I love stumbling upon unexpected words of wisdom about singleness. Here’s a recent example I found in a Bible commentary by John Stott.
Stott is commenting on 1 Thessalonians 4:4, part of Paul’s call to the Thessalonians to please God through abstaining from sexual immorality (and part of a chapter I think is key for same-sex attracted Christians). It’s actually a slightly tricky verse and can be translated in two different ways. Some translate it as ‘that each of you know how to control his own body’ (ESV), while others propose the rendering ‘that each of you know how to take a wife for himself’ (e.g. see ESV footnote).1 Stott supports the second rendering, understanding Paul to be saying that marriage can be one of the things that can help us to avoid sexual sin.
However, as a single man himself, Stott recognised that this might raise some questions for those of us who are also single. Cue some wisdom on singleness:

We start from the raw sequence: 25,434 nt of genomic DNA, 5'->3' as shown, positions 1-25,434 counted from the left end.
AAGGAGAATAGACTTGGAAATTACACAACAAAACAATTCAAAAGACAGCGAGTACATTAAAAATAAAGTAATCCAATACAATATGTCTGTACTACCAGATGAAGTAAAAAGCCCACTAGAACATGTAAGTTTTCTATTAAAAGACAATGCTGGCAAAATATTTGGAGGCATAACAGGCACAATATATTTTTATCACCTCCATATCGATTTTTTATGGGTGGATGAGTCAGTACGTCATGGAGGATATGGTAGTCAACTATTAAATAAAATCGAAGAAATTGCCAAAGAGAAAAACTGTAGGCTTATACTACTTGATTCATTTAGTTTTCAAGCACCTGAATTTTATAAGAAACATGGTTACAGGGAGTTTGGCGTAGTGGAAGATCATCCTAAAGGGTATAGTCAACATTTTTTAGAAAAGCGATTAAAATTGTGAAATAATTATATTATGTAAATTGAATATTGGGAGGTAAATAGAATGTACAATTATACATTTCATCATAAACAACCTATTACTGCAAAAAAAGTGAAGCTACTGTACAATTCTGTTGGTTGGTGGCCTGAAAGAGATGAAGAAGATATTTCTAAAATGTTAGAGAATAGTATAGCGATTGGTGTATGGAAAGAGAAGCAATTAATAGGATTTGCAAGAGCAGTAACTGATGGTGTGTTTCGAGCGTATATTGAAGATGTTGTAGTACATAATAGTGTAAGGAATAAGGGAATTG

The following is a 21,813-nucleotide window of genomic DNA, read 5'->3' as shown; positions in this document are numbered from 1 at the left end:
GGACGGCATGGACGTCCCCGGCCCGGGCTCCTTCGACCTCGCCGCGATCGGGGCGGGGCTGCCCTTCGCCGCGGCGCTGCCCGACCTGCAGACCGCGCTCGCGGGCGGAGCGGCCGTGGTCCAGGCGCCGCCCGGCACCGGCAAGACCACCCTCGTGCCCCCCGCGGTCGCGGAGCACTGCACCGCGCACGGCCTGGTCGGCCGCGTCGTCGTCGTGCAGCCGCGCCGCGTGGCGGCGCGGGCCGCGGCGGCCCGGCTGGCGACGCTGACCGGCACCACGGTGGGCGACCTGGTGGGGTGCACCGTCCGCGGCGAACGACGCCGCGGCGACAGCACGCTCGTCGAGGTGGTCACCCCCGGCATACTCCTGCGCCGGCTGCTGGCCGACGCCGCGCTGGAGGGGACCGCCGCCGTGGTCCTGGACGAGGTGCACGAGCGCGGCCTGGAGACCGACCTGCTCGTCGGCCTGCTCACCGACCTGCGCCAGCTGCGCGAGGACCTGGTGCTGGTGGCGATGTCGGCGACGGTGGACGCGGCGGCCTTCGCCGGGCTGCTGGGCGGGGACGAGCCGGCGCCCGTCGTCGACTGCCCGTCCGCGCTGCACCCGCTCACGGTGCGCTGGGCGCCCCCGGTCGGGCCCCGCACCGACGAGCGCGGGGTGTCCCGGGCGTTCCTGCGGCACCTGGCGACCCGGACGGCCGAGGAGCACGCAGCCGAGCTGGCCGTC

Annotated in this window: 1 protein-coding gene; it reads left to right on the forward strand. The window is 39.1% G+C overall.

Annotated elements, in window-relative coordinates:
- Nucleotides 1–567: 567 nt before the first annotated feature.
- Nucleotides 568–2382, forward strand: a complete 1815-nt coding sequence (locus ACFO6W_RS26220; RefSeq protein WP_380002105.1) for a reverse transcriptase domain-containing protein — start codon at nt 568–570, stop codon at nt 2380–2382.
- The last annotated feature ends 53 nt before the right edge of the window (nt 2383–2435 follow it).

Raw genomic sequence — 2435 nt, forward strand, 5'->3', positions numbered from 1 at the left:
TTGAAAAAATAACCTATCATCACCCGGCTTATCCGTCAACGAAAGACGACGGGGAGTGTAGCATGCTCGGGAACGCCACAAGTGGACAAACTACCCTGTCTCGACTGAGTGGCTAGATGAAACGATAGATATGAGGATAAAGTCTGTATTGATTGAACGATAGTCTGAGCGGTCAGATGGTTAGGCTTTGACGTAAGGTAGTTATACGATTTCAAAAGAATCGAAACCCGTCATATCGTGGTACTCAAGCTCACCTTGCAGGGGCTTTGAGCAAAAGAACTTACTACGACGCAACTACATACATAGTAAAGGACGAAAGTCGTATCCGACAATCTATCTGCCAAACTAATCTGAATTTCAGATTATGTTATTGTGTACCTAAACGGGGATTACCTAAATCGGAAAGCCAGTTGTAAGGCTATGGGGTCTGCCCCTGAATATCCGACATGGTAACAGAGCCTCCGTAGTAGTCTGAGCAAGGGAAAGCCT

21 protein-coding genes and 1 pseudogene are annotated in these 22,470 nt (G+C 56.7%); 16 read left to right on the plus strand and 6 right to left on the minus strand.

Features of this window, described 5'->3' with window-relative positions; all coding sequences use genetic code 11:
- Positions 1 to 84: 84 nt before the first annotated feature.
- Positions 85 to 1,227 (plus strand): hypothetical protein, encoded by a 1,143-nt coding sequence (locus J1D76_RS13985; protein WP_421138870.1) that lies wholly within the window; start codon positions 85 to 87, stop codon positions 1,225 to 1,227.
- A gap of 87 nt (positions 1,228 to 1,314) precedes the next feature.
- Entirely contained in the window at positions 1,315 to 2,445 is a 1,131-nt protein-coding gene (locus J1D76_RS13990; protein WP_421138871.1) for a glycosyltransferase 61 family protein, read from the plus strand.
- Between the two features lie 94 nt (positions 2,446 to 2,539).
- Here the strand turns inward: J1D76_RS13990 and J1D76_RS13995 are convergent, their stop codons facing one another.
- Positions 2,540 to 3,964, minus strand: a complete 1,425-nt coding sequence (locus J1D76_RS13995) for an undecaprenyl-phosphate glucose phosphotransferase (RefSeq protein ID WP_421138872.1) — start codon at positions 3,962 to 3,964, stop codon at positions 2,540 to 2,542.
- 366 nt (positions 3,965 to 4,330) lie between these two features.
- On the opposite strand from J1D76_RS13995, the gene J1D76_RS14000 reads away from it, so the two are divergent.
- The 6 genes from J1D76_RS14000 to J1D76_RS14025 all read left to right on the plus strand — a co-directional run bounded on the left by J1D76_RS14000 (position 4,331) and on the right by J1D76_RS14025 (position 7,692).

‘An additional paragraph is needed for those of us who are single and therefore lack the God-given context for sexual love. What about us? We too must accept this apostolic teaching, however hard it may seem, as God’s good purpose both for us and for society. We shall not become a bundle of frustrations and inhibitions if we embrace God’s standard, but only if we rebel against it. Christ’s yoke is easy, provided that we submit to it. It is possible for human sexual energy to be redirected (‘sublimated’ would be the Freudian word) both into affectionate relationships with friends of both sexes and into the loving service of others. Multitudes of Christian singles, both men and women, can testify to this. Alongside a natural loneliness, accompanied sometimes by acute pain, we can find joyful self-fulfilment in the self-giving service of God and other people.’2
- In support of the first translation, see Leon Morris, 1 and 2 Thessalonians: An Introduction and Commentary, TNTC (IVP, 1984), pp.80–82 and Gary Steven Shogren, 1 & 2 Thessalonians, ZECNT (Zondervan, 2012), pp.162–164. In support of the second, see John Stott, The Message of Thessalonians: The Gospel & the End of Time, BST (IVP, 1994), pp.82–85.
- Stott, The Message of Thessalonians, pp.84–85.